by Lynn Shapiro
, Writer | November 07, 2008
Physicians at The Methodist Hospital in Houston are studying ways to use magnetic resonance imaging (MRI) and ultrasound to relieve some of the most intense pain resulting from cancer that has spread to the bones.
"Bone metastases are one of the most common causes of pain for cancer patients," said Dr. King Li, chair of the department of radiology at The Methodist Hospital and principal investigator for the trial. "Unfortunately, current treatments to relieve this intense pain are very limited."
Current painkilling or palliative treatment includes invasive surgery that many late-stage cancer patients cannot tolerate, radiation that damages more tissue than necessary, or nerve ablation. In this study, MRI technology is used to visualize the patient's anatomy and then aims focused ultrasound waves at the targeted tissue, using low-level heat to ablate, or destroy it, reducing or eliminating the pain.
For those who need to move fast and expand clinical capabilities -- and would love new equipment -- the uCT 550 Advance offers a new fully configured 80-slice CT in up to 2 weeks with routine maintenance and parts and Software Upgrades for Life™ included.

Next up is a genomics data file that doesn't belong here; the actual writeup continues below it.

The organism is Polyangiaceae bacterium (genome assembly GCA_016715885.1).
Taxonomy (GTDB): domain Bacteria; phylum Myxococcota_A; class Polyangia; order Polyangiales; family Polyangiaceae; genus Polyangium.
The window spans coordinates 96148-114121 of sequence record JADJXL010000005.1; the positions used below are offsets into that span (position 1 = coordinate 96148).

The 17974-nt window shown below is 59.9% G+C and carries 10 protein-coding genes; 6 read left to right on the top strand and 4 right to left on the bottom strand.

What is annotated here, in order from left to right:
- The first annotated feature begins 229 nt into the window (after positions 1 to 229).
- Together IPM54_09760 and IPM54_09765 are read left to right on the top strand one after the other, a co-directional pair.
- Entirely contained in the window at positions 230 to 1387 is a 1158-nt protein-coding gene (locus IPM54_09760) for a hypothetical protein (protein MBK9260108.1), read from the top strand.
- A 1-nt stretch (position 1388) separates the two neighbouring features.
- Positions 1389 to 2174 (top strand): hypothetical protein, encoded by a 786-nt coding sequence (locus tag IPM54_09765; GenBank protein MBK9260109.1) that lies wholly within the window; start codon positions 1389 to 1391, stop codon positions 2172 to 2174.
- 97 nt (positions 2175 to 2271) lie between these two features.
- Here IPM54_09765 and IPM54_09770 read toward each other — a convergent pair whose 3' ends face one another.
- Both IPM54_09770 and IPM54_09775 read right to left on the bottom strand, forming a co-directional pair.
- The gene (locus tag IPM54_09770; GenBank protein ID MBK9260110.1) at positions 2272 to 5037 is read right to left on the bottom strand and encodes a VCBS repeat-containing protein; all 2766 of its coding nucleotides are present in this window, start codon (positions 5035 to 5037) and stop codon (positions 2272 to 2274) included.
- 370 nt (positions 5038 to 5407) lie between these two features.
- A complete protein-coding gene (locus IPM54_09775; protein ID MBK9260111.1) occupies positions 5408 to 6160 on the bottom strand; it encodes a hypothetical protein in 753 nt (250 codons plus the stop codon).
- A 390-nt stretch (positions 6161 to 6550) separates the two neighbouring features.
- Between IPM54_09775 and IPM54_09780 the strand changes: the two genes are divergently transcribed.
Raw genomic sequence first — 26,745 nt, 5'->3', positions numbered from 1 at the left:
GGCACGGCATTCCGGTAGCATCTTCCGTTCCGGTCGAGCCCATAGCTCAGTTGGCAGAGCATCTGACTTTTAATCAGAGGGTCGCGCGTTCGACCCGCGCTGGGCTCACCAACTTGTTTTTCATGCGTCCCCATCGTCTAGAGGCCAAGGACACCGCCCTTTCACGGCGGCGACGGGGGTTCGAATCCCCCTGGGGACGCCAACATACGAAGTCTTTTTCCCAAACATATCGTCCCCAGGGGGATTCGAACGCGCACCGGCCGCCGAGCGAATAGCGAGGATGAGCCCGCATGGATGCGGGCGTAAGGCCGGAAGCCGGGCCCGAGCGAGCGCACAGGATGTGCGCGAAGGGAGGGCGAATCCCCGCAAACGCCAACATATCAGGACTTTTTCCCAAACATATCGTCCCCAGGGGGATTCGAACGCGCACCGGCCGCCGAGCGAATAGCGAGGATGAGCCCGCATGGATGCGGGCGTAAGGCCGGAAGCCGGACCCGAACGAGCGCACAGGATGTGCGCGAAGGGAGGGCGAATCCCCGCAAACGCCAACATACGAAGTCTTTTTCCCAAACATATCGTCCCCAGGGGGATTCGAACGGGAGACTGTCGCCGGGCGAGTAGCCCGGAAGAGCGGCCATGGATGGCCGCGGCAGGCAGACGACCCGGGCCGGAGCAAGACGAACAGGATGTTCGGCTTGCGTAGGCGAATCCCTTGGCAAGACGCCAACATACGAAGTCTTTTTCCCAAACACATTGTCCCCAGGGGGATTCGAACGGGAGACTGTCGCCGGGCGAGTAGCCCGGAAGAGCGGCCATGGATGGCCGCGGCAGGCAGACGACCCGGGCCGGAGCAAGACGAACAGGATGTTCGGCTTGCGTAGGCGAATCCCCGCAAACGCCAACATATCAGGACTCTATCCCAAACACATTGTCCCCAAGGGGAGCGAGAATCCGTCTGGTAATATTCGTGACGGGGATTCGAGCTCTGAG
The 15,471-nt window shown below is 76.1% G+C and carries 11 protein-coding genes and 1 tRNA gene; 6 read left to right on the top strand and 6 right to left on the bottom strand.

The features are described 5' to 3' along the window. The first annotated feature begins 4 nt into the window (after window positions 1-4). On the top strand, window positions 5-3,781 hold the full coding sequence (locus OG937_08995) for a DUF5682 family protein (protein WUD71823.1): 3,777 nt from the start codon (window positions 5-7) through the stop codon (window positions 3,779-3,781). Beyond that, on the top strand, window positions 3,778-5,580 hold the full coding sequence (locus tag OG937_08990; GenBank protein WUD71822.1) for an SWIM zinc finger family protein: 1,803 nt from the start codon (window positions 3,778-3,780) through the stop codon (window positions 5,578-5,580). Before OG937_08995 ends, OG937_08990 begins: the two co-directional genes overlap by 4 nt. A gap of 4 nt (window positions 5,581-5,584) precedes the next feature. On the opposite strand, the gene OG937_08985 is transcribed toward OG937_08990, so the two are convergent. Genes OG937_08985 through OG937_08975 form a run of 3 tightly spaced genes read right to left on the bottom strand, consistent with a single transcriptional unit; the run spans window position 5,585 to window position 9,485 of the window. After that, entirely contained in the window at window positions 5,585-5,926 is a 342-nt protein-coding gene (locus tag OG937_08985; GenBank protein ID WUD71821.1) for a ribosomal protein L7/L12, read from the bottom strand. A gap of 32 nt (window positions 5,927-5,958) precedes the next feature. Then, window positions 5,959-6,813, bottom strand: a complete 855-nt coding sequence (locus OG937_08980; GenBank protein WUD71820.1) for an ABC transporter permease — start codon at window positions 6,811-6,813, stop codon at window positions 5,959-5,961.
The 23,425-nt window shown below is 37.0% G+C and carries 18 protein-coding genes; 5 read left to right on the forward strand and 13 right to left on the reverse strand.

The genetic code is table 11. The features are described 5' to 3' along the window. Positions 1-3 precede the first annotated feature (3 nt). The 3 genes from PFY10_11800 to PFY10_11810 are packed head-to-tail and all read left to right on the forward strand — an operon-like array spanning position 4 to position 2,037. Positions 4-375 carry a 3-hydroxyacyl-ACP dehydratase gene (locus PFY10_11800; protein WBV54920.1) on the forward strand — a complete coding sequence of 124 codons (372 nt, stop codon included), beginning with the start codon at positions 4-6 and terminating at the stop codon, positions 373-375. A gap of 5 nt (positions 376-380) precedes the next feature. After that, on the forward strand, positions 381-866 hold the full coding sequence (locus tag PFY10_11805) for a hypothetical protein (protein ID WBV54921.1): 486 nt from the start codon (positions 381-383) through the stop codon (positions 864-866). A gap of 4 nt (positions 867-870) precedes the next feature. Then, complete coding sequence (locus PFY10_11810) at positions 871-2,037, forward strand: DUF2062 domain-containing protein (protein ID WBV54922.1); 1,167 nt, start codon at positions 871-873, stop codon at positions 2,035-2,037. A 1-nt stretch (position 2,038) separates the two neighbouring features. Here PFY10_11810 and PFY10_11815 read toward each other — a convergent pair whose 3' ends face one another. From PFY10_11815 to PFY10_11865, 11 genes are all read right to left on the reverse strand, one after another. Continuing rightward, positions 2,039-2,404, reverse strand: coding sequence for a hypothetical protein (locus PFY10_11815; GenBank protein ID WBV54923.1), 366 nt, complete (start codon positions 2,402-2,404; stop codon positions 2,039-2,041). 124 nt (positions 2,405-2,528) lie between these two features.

This new method of using MRI-focused ultrasound may provide a completely non-invasive way to relieve pain, Li said. In earlier clinical studies performed in Europe, the majority of patients reported pain relief within days of treatment.
"This is an important trial because 90 percent of patients with a progressive form of breast cancer have bone metastases and almost all patients with metastatic prostate cancer have tumors that spread to the bones," Li said.
The MRI allows the physician to monitor and continuously adjust the treatment in real time. Due to inherent structural characteristics of the bone tissue, it is possible to use a low level of heat and achieve the desired effect, while minimizing damage to adjacent tissue.
The FDA approved this technology, magnetic resonance-guided focused ultrasound (MRgFUS), to treat uterine fibroids in 2004. This same technology has shown promising efficacy and safety results in pain palliation feasibility studies in patients who have in bone metastases and the researchers hope to confirm those results though this larger investigational trial.
For more information about The Methodist Hospital, see http://www.methodisthealth.com.